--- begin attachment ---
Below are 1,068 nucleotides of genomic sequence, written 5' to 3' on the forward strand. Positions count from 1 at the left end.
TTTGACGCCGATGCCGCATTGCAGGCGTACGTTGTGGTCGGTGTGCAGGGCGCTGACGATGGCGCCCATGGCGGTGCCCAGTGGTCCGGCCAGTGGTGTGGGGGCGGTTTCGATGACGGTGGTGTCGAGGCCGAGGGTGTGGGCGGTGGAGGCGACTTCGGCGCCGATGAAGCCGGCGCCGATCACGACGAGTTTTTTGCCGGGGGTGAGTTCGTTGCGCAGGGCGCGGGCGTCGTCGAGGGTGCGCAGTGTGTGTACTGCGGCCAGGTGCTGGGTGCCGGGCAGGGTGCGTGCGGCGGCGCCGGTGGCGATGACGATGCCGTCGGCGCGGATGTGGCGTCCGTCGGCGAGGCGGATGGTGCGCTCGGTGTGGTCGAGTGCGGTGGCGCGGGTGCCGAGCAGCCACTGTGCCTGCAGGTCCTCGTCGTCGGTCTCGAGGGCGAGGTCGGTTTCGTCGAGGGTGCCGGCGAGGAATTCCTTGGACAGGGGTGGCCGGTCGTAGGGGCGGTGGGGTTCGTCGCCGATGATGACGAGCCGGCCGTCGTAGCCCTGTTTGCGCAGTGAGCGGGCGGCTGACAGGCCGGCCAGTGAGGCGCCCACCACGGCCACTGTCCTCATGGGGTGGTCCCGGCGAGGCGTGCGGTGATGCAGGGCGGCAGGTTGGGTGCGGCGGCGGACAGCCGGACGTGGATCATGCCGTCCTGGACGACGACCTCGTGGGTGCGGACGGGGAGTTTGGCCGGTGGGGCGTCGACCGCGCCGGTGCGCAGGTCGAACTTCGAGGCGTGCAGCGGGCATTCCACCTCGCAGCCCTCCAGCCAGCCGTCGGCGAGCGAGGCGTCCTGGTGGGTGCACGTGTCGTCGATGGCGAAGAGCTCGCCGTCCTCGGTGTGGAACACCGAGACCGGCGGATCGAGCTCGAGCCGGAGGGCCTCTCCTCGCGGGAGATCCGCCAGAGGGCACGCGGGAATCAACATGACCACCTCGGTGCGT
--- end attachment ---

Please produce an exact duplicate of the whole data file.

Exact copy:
Below are 1,068 nucleotides of genomic sequence, written 5' to 3' on the forward strand. Positions count from 1 at the left end.
TTTGACGCCGATGCCGCATTGCAGGCGTACGTTGTGGTCGGTGTGCAGGGCGCTGACGATGGCGCCCATGGCGGTGCCCAGTGGTCCGGCCAGTGGTGTGGGGGCGGTTTCGATGACGGTGGTGTCGAGGCCGAGGGTGTGGGCGGTGGAGGCGACTTCGGCGCCGATGAAGCCGGCGCCGATCACGACGAGTTTTTTGCCGGGGGTGAGTTCGTTGCGCAGGGCGCGGGCGTCGTCGAGGGTGCGCAGTGTGTGTACTGCGGCCAGGTGCTGGGTGCCGGGCAGGGTGCGTGCGGCGGCGCCGGTGGCGATGACGATGCCGTCGGCGCGGATGTGGCGTCCGTCGGCGAGGCGGATGGTGCGCTCGGTGTGGTCGAGTGCGGTGGCGCGGGTGCCGAGCAGCCACTGTGCCTGCAGGTCCTCGTCGTCGGTCTCGAGGGCGAGGTCGGTTTCGTCGAGGGTGCCGGCGAGGAATTCCTTGGACAGGGGTGGCCGGTCGTAGGGGCGGTGGGGTTCGTCGCCGATGATGACGAGCCGGCCGTCGTAGCCCTGTTTGCGCAGTGAGCGGGCGGCTGACAGGCCGGCCAGTGAGGCGCCCACCACGGCCACTGTCCTCATGGGGTGGTCCCGGCGAGGCGTGCGGTGATGCAGGGCGGCAGGTTGGGTGCGGCGGCGGACAGCCGGACGTGGATCATGCCGTCCTGGACGACGACCTCGTGGGTGCGGACGGGGAGTTTGGCCGGTGGGGCGTCGACCGCGCCGGTGCGCAGGTCGAACTTCGAGGCGTGCAGCGGGCATTCCACCTCGCAGCCCTCCAGCCAGCCGTCGGCGAGCGAGGCGTCCTGGTGGGTGCACGTGTCGTCGATGGCGAAGAGCTCGCCGTCCTCGGTGTGGAACACCGAGACCGGCGGATCGAGCTCGAGCCGGAGGGCCTCTCCTCGCGGGAGATCCGCCAGAGGGCACGCGGGAATCAACATGACCACCTCGGTGCGT